Social Media is quickly becoming adopted amongst the general population, and most of us recognize that corporations are picking up the pace as well. Ads, customer service, and support for most companies are now being tied into social media.
We all have a story where a brand has irked us, then wowed us. Whether it was a faulty product, a substandard meal, or problems with billing, brands can drop the ball on individuals. After mentioning it on social, brands swoop in like a white knight to save the day. When I experienced an above-agreed amount on my cable bill, I contacted the provider to have it corrected.
Through a series of calls I was shuffled from one associate to another, with no call-backs or updates. So, I took the campaign to the web. All it took was a single tweet:
“@CableCompany I have never been treated so poorly in my entire life”
Within minutes of my tweet, someone in the social media department of the cable company saw my tweet, referenced my name with my cable account, and called me. The issue was addressed quickly, and my bill was resolved. Most people would be happy.
I was pissed.
Why should someone have to learn proficiency in social to be treated properly? Does my grandmother need to get a twitter handle so her insurance company doesn’t put one over on her?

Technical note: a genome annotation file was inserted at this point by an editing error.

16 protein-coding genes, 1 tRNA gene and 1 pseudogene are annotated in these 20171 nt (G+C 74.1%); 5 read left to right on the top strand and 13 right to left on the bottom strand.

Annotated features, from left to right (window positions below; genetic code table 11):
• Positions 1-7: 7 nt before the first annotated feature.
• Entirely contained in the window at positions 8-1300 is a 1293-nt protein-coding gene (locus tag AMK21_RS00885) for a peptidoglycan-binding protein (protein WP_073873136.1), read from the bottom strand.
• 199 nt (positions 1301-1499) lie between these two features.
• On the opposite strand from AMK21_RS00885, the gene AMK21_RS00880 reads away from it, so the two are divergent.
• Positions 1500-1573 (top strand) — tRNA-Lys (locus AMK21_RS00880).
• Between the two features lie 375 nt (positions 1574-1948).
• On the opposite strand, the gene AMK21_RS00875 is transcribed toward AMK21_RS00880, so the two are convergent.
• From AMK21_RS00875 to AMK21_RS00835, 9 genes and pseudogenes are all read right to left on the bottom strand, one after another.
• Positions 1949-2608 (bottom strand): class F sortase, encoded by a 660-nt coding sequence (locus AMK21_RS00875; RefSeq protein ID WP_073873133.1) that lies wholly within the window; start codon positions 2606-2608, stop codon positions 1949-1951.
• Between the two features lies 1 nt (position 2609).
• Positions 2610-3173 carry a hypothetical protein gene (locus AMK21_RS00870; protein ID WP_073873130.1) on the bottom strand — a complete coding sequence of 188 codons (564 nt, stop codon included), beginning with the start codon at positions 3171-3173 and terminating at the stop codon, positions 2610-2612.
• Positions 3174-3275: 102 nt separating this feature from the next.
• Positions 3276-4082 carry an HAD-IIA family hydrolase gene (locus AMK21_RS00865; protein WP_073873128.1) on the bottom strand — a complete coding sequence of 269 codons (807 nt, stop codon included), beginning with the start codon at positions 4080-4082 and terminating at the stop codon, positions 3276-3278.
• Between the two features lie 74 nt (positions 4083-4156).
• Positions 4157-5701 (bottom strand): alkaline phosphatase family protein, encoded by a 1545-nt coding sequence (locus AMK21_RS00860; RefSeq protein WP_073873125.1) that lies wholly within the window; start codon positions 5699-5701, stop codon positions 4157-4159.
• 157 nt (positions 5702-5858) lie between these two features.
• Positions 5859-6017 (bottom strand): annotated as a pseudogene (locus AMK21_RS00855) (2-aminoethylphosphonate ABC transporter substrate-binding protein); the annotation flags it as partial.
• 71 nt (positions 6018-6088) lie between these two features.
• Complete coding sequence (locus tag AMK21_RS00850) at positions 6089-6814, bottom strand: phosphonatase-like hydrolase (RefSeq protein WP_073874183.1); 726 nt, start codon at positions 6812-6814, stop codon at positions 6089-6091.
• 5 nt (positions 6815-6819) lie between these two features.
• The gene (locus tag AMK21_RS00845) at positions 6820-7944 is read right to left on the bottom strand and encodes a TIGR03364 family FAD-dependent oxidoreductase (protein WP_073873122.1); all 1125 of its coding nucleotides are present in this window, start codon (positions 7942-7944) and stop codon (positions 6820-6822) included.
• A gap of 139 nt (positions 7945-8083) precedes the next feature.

The obvious problem is that brands put such an emphasis on “getting” social that these wow experiences are happening every day. It’s easy to publicly wow these people and tout your success, but what happens when the majority of customer service issues start coming through social instead of normal channels? Will brands be able to keep it up, or will service through social media become as frustrating as current channels are now?
No amount of cultural ineptitude can be solved by corporate adaptation of social media. Eventually the volume of feedback received through those channels will expose whether a company has a culture of taking care of customers, or just a semi-progressive social media team.
If your company does not plan for this eventuality now, the ripples of future negative feedback will be crippling. Once the volume of feedback exceeds your ability to please those customers, the negative comments will viralize themselves and overcome any positive message you can try to make.